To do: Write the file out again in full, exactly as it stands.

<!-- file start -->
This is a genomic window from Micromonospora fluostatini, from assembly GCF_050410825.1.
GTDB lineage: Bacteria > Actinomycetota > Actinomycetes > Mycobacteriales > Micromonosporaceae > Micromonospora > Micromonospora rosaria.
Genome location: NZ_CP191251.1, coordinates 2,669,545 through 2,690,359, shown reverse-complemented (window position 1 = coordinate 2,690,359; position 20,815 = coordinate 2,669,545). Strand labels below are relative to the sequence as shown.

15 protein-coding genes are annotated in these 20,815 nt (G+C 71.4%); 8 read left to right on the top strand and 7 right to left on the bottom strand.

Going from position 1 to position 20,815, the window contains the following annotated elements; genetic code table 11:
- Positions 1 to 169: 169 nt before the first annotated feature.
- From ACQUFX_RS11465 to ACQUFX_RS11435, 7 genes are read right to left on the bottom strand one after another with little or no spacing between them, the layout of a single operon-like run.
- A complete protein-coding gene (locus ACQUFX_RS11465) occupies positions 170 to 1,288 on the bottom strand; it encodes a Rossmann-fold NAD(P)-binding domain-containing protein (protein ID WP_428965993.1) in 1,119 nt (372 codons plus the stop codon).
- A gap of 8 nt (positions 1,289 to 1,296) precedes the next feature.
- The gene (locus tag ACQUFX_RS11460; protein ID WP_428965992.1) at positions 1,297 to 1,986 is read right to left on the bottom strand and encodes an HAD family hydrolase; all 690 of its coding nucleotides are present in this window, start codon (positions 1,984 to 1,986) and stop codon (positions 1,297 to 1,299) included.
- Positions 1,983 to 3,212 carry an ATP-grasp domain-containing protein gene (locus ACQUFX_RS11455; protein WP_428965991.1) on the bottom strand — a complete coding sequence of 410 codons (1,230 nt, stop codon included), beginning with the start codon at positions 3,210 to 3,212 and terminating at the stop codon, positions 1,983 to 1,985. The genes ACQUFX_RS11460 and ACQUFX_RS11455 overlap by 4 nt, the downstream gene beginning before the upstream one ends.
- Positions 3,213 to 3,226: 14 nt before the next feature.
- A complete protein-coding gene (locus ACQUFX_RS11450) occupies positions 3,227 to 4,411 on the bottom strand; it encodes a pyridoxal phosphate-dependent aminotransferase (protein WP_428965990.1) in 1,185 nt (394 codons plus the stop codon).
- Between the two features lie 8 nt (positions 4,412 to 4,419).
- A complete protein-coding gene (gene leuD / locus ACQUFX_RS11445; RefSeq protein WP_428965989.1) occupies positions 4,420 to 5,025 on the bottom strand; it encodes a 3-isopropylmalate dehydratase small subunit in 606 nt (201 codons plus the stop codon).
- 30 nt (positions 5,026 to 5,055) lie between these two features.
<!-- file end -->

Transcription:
This is a genomic window from Micromonospora fluostatini, from assembly GCF_050410825.1.
GTDB lineage: Bacteria > Actinomycetota > Actinomycetes > Mycobacteriales > Micromonosporaceae > Micromonospora > Micromonospora rosaria.
Genome location: NZ_CP191251.1, coordinates 2,669,545 through 2,690,359, shown reverse-complemented (window position 1 = coordinate 2,690,359; position 20,815 = coordinate 2,669,545). Strand labels below are relative to the sequence as shown.

15 protein-coding genes are annotated in these 20,815 nt (G+C 71.4%); 8 read left to right on the top strand and 7 right to left on the bottom strand.

Going from position 1 to position 20,815, the window contains the following annotated elements; genetic code table 11:
- Positions 1 to 169: 169 nt before the first annotated feature.
- From ACQUFX_RS11465 to ACQUFX_RS11435, 7 genes are read right to left on the bottom strand one after another with little or no spacing between them, the layout of a single operon-like run.
- A complete protein-coding gene (locus ACQUFX_RS11465) occupies positions 170 to 1,288 on the bottom strand; it encodes a Rossmann-fold NAD(P)-binding domain-containing protein (protein ID WP_428965993.1) in 1,119 nt (372 codons plus the stop codon).
- A gap of 8 nt (positions 1,289 to 1,296) precedes the next feature.
- The gene (locus tag ACQUFX_RS11460; protein ID WP_428965992.1) at positions 1,297 to 1,986 is read right to left on the bottom strand and encodes an HAD family hydrolase; all 690 of its coding nucleotides are present in this window, start codon (positions 1,984 to 1,986) and stop codon (positions 1,297 to 1,299) included.
- Positions 1,983 to 3,212 carry an ATP-grasp domain-containing protein gene (locus ACQUFX_RS11455; protein WP_428965991.1) on the bottom strand — a complete coding sequence of 410 codons (1,230 nt, stop codon included), beginning with the start codon at positions 3,210 to 3,212 and terminating at the stop codon, positions 1,983 to 1,985. The genes ACQUFX_RS11460 and ACQUFX_RS11455 overlap by 4 nt, the downstream gene beginning before the upstream one ends.
- Positions 3,213 to 3,226: 14 nt before the next feature.
- A complete protein-coding gene (locus ACQUFX_RS11450) occupies positions 3,227 to 4,411 on the bottom strand; it encodes a pyridoxal phosphate-dependent aminotransferase (protein WP_428965990.1) in 1,185 nt (394 codons plus the stop codon).
- Between the two features lie 8 nt (positions 4,412 to 4,419).
- A complete protein-coding gene (gene leuD / locus ACQUFX_RS11445; RefSeq protein WP_428965989.1) occupies positions 4,420 to 5,025 on the bottom strand; it encodes a 3-isopropylmalate dehydratase small subunit in 606 nt (201 codons plus the stop codon).
- 30 nt (positions 5,026 to 5,055) lie between these two features.